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BMC Med Genomics. 2019 Aug 20;12(1):123. doi: 10.1186/s12920-019-0561-0.

Criteria for reporting incidental findings in clinical exome sequencing - a focus group study on professional practices and perspectives in Belgian genetic centres.

Author information

1
Department of Public Health and Primary Care, Philosophy of Medicine and Ethics Research Group, Ghent University, Campus Heymans (UZ Gent), Corneel Heymanslaan 10 - Building 6K3, 9000, Ghent, Belgium. Marlies.Saelaert@ugent.be.
2
Department of Philosophy and Moral Sciences, Bioethics Institute Ghent, Ghent University, Ghent, Belgium.
3
Department of Public Health and Primary Care, Philosophy of Medicine and Ethics Research Group, Ghent University, Campus Heymans (UZ Gent), Corneel Heymanslaan 10 - Building 6K3, 9000, Ghent, Belgium.
4
Department of Philosophy and Moral Sciences, Ghent University, Ghent, Belgium.
5
Center for Medical Genetics Ghent (CMGG), Ghent University and Ghent University Hospital, Ghent, Belgium.

Abstract

BACKGROUND:

Incidental and secondary findings (IFs and SFs) are subject to ongoing discussion as potential consequences of clinical exome sequencing (ES). International policy documents vary on the reporting of these findings. Discussion points include the practice of unintentionally identified IFs versus deliberately pursued SFs, patient opt-out possibilities and the spectrum of reportable findings. The heterogeneity of advice permits a non-standardised disclosure but research is lacking on actual reporting practices. Therefore, this study assessed national reporting practices for IFs and SFs in clinical ES and the underlying professional perspectives.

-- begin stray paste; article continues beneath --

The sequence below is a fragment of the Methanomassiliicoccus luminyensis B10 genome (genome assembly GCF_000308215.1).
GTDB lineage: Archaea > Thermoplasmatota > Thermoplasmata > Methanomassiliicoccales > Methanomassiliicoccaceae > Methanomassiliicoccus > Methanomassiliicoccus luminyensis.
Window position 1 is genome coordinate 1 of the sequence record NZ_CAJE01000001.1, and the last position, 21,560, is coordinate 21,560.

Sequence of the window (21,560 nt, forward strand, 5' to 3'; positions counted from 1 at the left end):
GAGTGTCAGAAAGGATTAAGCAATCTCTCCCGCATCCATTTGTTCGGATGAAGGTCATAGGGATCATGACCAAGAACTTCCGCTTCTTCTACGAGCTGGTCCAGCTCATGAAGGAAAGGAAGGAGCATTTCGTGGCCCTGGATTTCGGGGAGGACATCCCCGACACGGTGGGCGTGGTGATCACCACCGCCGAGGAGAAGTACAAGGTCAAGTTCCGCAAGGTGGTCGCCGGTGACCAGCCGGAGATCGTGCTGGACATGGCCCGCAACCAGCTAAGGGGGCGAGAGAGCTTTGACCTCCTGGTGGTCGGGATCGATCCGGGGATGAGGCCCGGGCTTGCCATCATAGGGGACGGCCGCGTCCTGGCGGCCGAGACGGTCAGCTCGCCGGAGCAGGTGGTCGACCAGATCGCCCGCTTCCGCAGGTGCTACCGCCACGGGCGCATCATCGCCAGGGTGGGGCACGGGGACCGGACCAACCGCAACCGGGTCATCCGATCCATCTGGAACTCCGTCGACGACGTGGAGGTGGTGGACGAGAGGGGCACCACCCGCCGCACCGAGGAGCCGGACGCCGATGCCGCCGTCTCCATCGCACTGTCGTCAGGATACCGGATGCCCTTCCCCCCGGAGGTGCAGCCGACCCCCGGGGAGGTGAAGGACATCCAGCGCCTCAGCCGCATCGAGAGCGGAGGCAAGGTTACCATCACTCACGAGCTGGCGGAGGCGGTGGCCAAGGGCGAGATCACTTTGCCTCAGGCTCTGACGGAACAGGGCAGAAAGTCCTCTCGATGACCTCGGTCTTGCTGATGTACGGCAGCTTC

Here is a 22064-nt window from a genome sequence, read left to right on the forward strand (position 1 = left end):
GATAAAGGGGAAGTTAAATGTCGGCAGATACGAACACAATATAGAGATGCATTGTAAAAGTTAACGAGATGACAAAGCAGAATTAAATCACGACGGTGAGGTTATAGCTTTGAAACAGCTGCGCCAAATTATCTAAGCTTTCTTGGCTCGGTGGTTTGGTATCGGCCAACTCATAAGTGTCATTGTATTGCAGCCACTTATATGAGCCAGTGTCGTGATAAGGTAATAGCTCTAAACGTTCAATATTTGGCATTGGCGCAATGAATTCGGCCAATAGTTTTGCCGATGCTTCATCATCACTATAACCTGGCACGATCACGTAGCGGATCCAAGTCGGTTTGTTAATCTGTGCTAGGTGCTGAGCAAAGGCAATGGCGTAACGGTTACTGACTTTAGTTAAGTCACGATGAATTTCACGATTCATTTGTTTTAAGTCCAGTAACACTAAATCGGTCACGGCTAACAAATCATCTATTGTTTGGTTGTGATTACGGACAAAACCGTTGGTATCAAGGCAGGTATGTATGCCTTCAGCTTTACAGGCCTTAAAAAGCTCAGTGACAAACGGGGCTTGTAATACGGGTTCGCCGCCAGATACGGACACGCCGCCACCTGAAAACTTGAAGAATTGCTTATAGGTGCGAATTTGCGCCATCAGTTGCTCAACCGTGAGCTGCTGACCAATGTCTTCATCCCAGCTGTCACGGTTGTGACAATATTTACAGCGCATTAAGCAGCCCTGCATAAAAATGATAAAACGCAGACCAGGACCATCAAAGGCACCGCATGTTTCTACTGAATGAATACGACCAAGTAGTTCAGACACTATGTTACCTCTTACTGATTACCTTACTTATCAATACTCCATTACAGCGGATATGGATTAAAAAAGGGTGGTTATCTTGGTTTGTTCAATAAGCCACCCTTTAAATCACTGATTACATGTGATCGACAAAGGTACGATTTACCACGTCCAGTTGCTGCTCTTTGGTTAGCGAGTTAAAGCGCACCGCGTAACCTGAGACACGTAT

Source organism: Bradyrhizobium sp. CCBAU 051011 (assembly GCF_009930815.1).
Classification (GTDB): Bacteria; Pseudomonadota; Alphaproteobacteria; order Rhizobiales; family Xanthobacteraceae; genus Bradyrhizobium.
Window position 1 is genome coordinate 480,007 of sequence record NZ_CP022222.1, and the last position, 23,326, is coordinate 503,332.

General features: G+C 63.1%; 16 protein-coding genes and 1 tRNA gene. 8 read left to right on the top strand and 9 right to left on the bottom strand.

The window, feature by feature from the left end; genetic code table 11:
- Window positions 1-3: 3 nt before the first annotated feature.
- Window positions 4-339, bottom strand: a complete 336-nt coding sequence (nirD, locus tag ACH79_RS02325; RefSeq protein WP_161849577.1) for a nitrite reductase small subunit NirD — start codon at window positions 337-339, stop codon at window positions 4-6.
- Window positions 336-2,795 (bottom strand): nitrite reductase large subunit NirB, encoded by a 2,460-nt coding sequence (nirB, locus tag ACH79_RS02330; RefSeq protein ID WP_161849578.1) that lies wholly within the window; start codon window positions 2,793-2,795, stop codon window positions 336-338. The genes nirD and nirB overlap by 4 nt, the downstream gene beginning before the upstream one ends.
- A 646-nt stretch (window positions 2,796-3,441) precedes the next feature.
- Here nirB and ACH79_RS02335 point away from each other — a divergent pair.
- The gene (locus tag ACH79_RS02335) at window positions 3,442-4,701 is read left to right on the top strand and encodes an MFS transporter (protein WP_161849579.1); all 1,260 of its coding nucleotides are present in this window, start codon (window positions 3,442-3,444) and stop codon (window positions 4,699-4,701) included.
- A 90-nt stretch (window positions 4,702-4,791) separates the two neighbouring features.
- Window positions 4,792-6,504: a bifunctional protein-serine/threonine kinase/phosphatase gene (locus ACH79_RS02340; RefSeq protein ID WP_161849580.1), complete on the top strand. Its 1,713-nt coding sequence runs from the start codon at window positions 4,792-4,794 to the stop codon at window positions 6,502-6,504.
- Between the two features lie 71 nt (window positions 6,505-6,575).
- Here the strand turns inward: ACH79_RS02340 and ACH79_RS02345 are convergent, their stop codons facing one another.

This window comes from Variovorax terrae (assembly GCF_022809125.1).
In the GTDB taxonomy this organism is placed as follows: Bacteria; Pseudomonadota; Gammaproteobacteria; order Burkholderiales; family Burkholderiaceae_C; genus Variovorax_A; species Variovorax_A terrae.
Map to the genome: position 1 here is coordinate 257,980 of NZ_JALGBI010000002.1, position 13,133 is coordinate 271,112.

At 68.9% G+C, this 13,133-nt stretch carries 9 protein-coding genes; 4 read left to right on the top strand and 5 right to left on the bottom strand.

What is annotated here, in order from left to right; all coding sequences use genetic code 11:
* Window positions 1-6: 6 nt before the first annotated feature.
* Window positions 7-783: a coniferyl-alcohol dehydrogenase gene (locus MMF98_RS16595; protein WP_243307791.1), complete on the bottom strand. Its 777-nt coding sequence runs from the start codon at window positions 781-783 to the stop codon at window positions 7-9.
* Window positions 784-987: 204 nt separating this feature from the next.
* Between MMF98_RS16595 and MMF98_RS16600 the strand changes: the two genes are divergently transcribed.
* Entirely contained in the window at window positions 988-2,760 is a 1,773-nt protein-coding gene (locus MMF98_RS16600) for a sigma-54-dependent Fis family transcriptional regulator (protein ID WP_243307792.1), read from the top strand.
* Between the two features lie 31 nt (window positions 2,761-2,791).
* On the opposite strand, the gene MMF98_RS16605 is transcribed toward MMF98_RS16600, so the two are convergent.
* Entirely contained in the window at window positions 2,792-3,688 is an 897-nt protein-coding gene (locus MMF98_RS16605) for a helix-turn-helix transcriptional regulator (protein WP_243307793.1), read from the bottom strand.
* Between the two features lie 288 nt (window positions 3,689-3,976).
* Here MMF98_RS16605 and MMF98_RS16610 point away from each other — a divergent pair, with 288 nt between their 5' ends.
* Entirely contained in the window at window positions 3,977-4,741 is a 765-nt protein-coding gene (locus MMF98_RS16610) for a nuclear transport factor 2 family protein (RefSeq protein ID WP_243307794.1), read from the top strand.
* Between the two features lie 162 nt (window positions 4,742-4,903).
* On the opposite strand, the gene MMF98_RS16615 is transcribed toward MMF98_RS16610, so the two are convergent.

METHODS:

A qualitative focus group study has been undertaken, including professionals from Belgian centres for medical genetics (CMGs). Data were analysed thematically.

RESULTS:

All Belgian CMGs participated in this study. Data analysis resulted in six main themes, including one regarding the reporting criteria used for IFs. All CMGs currently use ES-based panel testing. They have limited experience with IFs in clinical ES and are cautious about the pursuit of SFs. Two main reporting criteria for IFs were referred to by all CMGs: the clinical significance of the IF (including pathogenicity and medical actionability) and patient-related factors (including the patient's preference to know and patient characteristics). The consensus over the importance of these criteria contrasted with their challenging interpretation and application. Points of concern included IFs' pathogenicity in non-symptomatic persons, IFs concerning variants of uncertain significance, the requirement and definition of medical actionability and patient opt-out possibilities. Finally, reporting decisions were guided by the interaction between the clinical significance of the IF and patient characteristics. This interaction questions the possible disclosure of findings with context-dependent and personal utility, such as IFs concerning a carrier status. To evaluate the IF's final relevance, a professional and case-by-case deliberation was considered essential.

CONCLUSIONS:

The challenging application of reporting criteria for IFs results in diversified practices and policy perspectives within Belgian CMGs. This echoes international concerns and may have consequences for effective policy recommendations.

KEYWORDS:

Clinical exome sequencing; Disclosure; Focus groups; Incidental findings; Professional practice; Qualitative research; Secondary findings

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